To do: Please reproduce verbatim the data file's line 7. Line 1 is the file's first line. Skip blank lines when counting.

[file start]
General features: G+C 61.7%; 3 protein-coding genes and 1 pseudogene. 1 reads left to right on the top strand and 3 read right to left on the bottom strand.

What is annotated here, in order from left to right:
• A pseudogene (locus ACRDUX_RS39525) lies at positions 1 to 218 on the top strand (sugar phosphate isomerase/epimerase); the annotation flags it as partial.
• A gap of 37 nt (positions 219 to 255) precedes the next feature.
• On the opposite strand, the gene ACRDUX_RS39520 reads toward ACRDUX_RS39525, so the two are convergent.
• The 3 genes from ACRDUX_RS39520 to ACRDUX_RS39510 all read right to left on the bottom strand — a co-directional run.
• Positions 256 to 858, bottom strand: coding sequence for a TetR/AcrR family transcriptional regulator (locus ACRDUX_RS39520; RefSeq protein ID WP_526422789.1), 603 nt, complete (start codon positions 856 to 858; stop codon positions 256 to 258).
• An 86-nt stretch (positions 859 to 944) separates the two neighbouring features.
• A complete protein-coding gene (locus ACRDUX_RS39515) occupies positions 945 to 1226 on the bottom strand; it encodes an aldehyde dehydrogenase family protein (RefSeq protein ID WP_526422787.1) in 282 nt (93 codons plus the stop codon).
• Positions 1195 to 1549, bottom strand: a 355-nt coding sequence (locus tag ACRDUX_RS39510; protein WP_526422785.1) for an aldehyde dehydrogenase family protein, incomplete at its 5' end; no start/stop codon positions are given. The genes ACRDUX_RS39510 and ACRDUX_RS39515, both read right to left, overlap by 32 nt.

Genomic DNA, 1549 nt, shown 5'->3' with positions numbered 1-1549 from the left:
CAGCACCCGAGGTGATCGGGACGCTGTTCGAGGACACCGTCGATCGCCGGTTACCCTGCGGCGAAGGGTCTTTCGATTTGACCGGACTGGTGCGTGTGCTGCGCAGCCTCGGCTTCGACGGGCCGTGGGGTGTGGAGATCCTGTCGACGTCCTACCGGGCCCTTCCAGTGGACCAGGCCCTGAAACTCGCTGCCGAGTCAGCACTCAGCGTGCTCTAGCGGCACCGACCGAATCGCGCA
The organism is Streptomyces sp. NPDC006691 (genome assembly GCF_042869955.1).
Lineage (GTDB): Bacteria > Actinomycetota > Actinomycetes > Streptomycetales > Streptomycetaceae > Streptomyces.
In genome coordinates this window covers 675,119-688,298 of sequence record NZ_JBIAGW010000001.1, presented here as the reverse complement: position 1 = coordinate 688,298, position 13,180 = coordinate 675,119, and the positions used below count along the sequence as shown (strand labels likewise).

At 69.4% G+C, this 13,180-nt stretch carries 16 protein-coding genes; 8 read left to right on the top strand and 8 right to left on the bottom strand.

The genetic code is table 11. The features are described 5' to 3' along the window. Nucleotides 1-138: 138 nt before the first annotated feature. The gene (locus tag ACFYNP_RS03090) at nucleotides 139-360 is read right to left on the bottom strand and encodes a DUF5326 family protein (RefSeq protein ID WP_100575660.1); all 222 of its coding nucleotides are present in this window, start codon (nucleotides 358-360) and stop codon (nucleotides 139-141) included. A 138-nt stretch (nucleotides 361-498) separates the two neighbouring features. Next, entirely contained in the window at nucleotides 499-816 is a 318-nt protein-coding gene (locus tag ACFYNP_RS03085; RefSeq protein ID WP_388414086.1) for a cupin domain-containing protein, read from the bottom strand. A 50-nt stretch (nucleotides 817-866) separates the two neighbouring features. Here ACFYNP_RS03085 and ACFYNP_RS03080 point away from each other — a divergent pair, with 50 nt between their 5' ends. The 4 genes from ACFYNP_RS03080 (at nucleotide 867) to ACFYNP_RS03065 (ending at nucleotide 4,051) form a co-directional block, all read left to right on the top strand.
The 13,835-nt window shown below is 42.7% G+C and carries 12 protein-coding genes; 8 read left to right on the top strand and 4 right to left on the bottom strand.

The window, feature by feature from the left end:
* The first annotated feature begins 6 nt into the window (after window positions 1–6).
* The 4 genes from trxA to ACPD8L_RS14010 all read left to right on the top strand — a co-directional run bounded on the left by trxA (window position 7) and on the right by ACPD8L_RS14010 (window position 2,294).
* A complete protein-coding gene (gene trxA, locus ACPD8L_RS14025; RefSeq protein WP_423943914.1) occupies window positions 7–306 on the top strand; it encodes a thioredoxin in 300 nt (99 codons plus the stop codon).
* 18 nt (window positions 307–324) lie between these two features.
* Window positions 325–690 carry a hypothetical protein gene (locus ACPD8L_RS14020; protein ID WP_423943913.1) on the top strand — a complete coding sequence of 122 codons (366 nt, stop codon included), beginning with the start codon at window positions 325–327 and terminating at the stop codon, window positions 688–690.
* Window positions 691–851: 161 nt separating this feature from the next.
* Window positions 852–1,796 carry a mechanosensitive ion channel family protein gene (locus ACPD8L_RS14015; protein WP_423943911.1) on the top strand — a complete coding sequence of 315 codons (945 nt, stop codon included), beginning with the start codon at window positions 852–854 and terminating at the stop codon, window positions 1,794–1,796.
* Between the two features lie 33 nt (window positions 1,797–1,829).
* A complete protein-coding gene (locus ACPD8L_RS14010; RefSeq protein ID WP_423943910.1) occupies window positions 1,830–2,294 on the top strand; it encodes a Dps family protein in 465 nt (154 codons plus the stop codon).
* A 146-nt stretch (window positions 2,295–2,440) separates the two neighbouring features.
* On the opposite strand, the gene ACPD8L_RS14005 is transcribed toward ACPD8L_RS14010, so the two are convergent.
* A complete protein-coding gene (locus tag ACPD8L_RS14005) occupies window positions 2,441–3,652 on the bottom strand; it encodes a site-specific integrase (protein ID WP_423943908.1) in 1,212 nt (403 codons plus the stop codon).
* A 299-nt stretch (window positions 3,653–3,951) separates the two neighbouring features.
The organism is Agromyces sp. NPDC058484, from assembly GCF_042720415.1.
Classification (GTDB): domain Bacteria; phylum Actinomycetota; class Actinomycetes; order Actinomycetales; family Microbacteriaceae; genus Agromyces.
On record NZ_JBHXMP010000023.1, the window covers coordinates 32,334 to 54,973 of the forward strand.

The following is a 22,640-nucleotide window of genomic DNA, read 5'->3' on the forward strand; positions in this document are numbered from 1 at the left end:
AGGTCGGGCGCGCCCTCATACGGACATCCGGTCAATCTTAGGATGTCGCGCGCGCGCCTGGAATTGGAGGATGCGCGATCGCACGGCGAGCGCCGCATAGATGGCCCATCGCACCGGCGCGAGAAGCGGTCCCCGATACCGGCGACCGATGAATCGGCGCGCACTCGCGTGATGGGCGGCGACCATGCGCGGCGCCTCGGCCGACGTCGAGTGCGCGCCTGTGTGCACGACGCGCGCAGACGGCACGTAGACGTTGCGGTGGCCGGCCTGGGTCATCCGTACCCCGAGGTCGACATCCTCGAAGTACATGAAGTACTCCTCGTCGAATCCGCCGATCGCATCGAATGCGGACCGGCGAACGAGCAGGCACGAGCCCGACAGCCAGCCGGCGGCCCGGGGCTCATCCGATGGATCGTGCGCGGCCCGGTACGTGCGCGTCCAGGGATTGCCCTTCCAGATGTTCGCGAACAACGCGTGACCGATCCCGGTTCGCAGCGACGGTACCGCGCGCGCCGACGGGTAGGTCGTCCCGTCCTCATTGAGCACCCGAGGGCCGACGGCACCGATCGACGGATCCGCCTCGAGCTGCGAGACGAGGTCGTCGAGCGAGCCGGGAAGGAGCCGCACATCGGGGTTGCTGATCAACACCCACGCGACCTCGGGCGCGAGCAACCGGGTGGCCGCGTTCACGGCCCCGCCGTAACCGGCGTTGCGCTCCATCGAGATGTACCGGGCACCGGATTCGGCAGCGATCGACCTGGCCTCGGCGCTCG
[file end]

• Positions 256 to 858, bottom strand: coding sequence for a TetR/AcrR family transcriptional regulator (locus ACRDUX_RS39520; RefSeq protein ID WP_526422789.1), 603 nt, complete (start codon positions 856 to 858; stop codon positions 256 to 258).